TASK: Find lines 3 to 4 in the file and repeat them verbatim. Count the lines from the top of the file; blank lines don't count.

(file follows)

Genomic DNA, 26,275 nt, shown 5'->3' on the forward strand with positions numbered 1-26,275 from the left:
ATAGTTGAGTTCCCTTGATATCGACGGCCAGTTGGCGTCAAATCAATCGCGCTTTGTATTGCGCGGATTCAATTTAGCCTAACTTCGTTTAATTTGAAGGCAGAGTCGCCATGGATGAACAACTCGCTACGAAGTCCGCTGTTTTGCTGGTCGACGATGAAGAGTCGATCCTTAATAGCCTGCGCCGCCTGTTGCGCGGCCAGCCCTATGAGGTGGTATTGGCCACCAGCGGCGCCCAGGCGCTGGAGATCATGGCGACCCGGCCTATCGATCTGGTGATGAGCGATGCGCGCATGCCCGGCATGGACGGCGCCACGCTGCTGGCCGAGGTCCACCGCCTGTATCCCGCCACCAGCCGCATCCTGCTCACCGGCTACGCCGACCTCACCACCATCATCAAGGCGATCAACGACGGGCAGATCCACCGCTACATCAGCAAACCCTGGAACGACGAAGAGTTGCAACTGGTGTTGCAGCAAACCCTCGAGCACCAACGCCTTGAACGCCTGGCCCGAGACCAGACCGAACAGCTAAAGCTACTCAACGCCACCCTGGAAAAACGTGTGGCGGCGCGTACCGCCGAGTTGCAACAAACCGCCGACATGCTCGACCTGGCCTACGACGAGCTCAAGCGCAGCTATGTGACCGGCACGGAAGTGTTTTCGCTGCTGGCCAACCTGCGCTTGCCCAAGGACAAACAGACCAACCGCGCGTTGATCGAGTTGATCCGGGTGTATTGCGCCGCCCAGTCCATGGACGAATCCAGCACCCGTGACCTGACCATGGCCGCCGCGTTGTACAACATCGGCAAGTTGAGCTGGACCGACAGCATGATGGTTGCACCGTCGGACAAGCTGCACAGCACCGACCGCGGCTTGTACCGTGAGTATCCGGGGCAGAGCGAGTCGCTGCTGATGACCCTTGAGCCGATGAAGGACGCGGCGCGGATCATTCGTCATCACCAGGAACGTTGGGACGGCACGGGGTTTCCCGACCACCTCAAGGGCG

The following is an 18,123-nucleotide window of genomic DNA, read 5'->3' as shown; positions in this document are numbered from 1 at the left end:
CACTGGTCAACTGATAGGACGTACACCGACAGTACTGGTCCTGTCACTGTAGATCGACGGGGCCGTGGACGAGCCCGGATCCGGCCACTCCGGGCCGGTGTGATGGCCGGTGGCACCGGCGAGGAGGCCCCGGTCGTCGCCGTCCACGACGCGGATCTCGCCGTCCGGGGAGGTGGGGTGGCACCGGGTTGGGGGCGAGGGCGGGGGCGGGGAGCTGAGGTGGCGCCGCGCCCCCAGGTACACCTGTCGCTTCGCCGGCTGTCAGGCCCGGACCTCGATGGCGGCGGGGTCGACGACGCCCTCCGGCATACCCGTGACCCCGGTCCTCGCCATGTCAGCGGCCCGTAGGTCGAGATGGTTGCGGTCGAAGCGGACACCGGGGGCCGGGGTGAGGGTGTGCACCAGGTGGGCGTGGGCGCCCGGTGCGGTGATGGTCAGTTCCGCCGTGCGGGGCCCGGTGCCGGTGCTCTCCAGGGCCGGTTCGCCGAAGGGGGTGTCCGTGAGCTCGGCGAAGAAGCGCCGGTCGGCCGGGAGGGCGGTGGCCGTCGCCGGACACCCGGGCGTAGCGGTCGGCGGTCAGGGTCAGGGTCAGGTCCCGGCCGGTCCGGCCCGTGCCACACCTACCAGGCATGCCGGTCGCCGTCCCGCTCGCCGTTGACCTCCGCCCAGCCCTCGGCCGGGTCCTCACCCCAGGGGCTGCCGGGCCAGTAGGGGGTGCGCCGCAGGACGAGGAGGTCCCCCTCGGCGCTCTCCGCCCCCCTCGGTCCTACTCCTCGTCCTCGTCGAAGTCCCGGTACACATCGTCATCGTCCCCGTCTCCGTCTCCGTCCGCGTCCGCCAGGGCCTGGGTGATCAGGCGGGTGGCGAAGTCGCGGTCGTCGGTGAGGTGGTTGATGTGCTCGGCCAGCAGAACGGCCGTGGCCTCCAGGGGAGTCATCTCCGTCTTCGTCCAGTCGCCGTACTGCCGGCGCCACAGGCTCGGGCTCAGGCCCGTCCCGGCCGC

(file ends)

The following is an 18,123-nucleotide window of genomic DNA, read 5'->3' as shown; positions in this document are numbered from 1 at the left end:
CACTGGTCAACTGATAGGACGTACACCGACAGTACTGGTCCTGTCACTGTAGATCGACGGGGCCGTGGACGAGCCCGGATCCGGCCACTCCGGGCCGGTGTGATGGCCGGTGGCACCGGCGAGGAGGCCCCGGTCGTCGCCGTCCACGACGCGGATCTCGCCGTCCGGGGAGGTGGGGTGGCACCGGGTTGGGGGCGAGGGCGGGGGCGGGGAGCTGAGGTGGCGCCGCGCCCCCAGGTACACCTGTCGCTTCGCCGGCTGTCAGGCCCGGACCTCGATGGCGGCGGGGTCGACGACGCCCTCCGGCATACCCGTGACCCCGGTCCTCGCCATGTCAGCGGCCCGTAGGTCGAGATGGTTGCGGTCGAAGCGGACACCGGGGGCCGGGGTGAGGGTGTGCACCAGGTGGGCGTGGGCGCCCGGTGCGGTGATGGTCAGTTCCGCCGTGCGGGGCCCGGTGCCGGTGCTCTCCAGGGCCGGTTCGCCGAAGGGGGTGTCCGTGAGCTCGGCGAAGAAGCGCCGGTCGGCCGGGAGGGCGGTGGCCGTCGCCGGACACCCGGGCGTAGCGGTCGGCGGTCAGGGTCAGGGTCAGGTCCCGGCCGGTCCGGCCCGTGCCACACCTACCAGGCATGCCGGTCGCCGTCCCGCTCGCCGTTGACCTCCGCCCAGCCCTCGGCCGGGTCCTCACCCCAGGGGCTGCCGGGCCAGTAGGGGGTGCGCCGCAGGACGAGGAGGTCCCCCTCGGCGCTCTCCGCCCCCCTCGGTCCTACTCCTCGTCCTCGTCGAAGTCCCGGTACACATCGTCATCGTCCCCGTCTCCGTCTCCGTCCGCGTCCGCCAGGGCCTGGGTGATCAGGCGGGTGGCGAAGTCGCGGTCGTCGGTGAGGTGGTTGATGTGCTCGGCCAGCAGAACGGCCGTGGCCTCCAGGGGAGTCATCTCCGTCTTCGTCCAGTCGCCGTACTGCCGGCGCCACAGGCTCGGGCTCAGGCCCGTCCCGGCCGC